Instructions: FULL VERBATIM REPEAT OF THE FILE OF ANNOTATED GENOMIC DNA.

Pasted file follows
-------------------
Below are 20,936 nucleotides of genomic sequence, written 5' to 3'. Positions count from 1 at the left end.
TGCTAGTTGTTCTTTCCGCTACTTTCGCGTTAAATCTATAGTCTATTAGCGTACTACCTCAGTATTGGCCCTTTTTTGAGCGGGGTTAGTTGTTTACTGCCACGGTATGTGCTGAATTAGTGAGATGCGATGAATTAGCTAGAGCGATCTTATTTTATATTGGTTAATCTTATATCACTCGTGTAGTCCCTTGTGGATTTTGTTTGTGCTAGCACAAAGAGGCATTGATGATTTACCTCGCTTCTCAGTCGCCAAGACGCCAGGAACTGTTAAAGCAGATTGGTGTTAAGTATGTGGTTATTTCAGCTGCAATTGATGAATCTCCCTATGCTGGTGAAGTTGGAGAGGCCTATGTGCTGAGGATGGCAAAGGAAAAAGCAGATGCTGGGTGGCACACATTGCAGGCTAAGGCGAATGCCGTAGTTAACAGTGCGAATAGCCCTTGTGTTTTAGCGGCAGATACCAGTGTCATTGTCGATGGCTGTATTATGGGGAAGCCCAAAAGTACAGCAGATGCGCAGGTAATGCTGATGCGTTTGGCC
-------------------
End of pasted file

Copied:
Below are 20,936 nucleotides of genomic sequence, written 5' to 3'. Positions count from 1 at the left end.
TGCTAGTTGTTCTTTCCGCTACTTTCGCGTTAAATCTATAGTCTATTAGCGTACTACCTCAGTATTGGCCCTTTTTTGAGCGGGGTTAGTTGTTTACTGCCACGGTATGTGCTGAATTAGTGAGATGCGATGAATTAGCTAGAGCGATCTTATTTTATATTGGTTAATCTTATATCACTCGTGTAGTCCCTTGTGGATTTTGTTTGTGCTAGCACAAAGAGGCATTGATGATTTACCTCGCTTCTCAGTCGCCAAGACGCCAGGAACTGTTAAAGCAGATTGGTGTTAAGTATGTGGTTATTTCAGCTGCAATTGATGAATCTCCCTATGCTGGTGAAGTTGGAGAGGCCTATGTGCTGAGGATGGCAAAGGAAAAAGCAGATGCTGGGTGGCACACATTGCAGGCTAAGGCGAATGCCGTAGTTAACAGTGCGAATAGCCCTTGTGTTTTAGCGGCAGATACCAGTGTCATTGTCGATGGCTGTATTATGGGGAAGCCCAAAAGTACAGCAGATGCGCAGGTAATGCTGATGCGTTTGGCC